The Youth Health Team of the Western Sydney Local Health District has placed six new health and wellness nurses in Western Sydney schools -

The Youth Health Team of the Western Sydney Local Health District has placed six new health and wellness nurses in Western Sydney schools –

Standing behind from left to right – Yash Amarasekara / Janet Anwar / Brenda Mwanza
Sitting in front of L to R – Jenille Mina / Sharon Albrecht / Wai (Zoe) Cheng

The Western Sydney Local Health District (WSLHD) Youth Health Team has recruited six new Care and Health Nurses (WHIN) coordinators in Western Sydney secondary schools.

As part of a commitment to improving the overall health of students in NSW (New South Wales), the program places a welfare nurse in select secondary schools to provide “affordable” delivery to students and their families.

Six WHINs have attended the following Western Sydney high schools: Greystanes High, Granville South Performing Arts, Chifley College Shalvey, Doonside Technology High, Arthur Phillip High and Cumberland High.

WHINS also supports students from the elementary schools that feed these secondary schools.

One of WHIN, based at Granville School, Janet, has over 100 young people and family members currently in her care and said, “Being WHIN is fun and I love that not a single day at work is the same.”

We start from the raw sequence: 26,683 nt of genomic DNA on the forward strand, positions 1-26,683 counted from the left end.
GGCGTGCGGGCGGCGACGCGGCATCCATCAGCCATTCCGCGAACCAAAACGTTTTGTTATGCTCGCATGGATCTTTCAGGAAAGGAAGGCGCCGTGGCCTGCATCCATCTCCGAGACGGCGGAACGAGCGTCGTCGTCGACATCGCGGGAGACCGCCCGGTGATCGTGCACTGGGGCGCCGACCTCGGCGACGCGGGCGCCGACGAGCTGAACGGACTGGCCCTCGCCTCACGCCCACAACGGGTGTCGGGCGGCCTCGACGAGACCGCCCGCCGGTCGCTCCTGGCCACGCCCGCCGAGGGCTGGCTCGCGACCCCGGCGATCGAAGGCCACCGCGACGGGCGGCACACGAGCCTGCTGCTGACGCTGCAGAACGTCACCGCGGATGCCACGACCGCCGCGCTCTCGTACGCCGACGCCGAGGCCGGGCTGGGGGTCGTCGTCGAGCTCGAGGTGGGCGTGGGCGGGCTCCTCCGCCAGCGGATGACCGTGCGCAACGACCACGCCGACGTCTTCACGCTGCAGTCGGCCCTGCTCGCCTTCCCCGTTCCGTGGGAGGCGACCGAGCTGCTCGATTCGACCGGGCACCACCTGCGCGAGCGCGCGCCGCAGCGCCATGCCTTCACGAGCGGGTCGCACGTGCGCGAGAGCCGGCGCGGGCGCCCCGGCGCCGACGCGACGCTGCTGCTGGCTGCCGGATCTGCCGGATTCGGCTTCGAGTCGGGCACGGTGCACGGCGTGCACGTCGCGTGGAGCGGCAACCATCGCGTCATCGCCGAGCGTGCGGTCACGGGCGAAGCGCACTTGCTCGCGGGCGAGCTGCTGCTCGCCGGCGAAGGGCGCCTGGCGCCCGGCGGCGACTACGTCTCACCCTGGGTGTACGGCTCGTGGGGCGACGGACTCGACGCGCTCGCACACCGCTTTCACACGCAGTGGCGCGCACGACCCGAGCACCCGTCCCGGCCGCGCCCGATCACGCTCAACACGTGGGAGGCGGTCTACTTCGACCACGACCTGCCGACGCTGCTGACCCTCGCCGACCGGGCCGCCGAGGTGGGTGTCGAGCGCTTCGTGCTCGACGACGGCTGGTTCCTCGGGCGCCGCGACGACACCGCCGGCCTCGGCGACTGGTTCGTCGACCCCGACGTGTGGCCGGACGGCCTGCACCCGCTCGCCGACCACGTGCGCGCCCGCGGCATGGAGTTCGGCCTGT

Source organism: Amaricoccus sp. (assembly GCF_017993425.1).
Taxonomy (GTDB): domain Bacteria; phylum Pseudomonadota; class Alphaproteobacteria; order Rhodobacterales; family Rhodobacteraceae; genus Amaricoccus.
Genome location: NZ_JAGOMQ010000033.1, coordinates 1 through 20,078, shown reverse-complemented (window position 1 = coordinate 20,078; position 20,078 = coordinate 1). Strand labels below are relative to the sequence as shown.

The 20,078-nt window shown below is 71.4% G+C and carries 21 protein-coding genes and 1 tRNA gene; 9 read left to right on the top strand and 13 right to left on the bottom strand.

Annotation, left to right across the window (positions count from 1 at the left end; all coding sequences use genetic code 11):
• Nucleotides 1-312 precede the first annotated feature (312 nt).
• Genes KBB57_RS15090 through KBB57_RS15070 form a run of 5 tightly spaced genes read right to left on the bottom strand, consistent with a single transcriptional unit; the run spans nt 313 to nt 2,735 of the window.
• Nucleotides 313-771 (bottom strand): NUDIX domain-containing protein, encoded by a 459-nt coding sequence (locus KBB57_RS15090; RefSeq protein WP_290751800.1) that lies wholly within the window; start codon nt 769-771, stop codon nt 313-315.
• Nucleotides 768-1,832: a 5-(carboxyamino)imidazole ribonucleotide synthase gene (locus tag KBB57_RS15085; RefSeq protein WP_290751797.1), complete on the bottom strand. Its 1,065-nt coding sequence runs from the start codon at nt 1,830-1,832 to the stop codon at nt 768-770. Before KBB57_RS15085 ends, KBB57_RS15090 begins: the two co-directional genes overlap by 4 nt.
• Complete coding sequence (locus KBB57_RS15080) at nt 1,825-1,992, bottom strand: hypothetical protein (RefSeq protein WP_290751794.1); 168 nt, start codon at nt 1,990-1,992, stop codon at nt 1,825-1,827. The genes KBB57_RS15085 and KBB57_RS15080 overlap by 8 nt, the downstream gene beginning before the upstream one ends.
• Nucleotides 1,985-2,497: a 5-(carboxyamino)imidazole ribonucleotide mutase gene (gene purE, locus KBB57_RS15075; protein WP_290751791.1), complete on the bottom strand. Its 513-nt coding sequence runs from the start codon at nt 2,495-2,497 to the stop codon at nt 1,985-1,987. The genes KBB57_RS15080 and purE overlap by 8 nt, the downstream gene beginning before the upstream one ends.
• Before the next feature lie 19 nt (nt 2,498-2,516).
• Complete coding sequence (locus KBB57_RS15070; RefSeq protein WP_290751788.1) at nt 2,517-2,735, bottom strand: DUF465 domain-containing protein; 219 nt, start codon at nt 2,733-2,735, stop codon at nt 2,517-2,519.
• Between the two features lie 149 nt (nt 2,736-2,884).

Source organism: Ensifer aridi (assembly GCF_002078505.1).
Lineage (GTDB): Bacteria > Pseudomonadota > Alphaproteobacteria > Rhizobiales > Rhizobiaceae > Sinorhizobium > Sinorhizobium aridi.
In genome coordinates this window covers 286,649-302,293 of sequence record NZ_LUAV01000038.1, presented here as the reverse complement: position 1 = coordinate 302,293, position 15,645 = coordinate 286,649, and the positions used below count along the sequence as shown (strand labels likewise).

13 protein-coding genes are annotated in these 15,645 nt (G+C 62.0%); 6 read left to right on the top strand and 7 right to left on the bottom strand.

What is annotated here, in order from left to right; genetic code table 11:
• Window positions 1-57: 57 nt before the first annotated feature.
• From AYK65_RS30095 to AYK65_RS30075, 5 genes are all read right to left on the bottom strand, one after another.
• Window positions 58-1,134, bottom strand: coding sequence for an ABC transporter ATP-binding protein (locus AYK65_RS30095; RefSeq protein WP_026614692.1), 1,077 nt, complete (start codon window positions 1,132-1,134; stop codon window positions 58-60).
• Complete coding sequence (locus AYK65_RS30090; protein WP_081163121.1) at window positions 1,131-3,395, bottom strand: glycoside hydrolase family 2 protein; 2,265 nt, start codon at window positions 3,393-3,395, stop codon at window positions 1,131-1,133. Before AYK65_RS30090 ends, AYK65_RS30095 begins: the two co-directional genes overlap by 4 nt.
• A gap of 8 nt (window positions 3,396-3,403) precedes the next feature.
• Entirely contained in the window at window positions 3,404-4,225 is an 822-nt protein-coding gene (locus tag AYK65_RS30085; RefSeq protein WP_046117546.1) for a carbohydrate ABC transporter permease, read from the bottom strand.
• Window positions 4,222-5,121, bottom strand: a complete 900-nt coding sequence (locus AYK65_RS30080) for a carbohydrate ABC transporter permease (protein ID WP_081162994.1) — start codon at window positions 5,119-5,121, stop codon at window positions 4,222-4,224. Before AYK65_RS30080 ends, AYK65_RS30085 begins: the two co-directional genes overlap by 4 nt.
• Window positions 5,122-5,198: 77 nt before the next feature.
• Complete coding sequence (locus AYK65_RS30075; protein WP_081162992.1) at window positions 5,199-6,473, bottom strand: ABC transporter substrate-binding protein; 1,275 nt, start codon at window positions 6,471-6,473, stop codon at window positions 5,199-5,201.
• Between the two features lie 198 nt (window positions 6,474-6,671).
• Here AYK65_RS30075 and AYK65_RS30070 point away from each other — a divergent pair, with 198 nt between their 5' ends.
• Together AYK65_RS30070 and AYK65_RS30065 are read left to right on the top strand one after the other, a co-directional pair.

Janet has worked as a nurse at WSLHD for more than 20 years and “was drawn to the role of WHIN to help empower young people.”

Karen McPhail, Principal of Granville South Public School, praised the WSLHD Youth Health initiative and said, “I just wanted to say thank you. I don’t know where you came from Janet, but she really is an absolute angel. She makes a huge difference in the lives of some of our families.”

Welfare nurses develop relationships with community services in their areas and liaise with their school’s welfare educators and learning support teams to provide comprehensive care and support to students and their families.

WHINs provide students with health education across a wide range of related topics including mental health, sexual health, and substance abuse.

The team is currently working on providing educational sessions on the dangers of vaping.

When WHINs were asked about how students in their schools would benefit from the program, better access to health services and improved health literacy was the resounding response.

WHINs bring a wealth of experience with them and decades of experience working with youth.

Jenelle was a Specialist Clinical Nurse and Educator at Sydney Children’s Hospital and has also worked in the Child and Adolescent Mental Health Unit.

At Arthur Phillip High School, she is actively involved in bridging the gap between education and health.

Sharon is located at Doonside Technology High School and knows WSLHD well, having provided nursing to members of the community for over 30 years.

She loves the team of WHINs she works with and said she is “excited to work with a team of highly motivated nurses who love to share resources and knowledge.”

Graeme Pringle, WSLHD Youth Health Coordinator, is excited about the program as it allows students and their families at WSLHD to have access to a welfare nurse to meet their health needs.

The Well-being Nurse Program is another way we provide young people with access to appropriate health services to ensure that they are able to participate in their education.”

Graeme Pringle

The WHIN Coordinator program began as a pilot program in 2018 and is a partnership between NSW Health and the NSW Department of Education.

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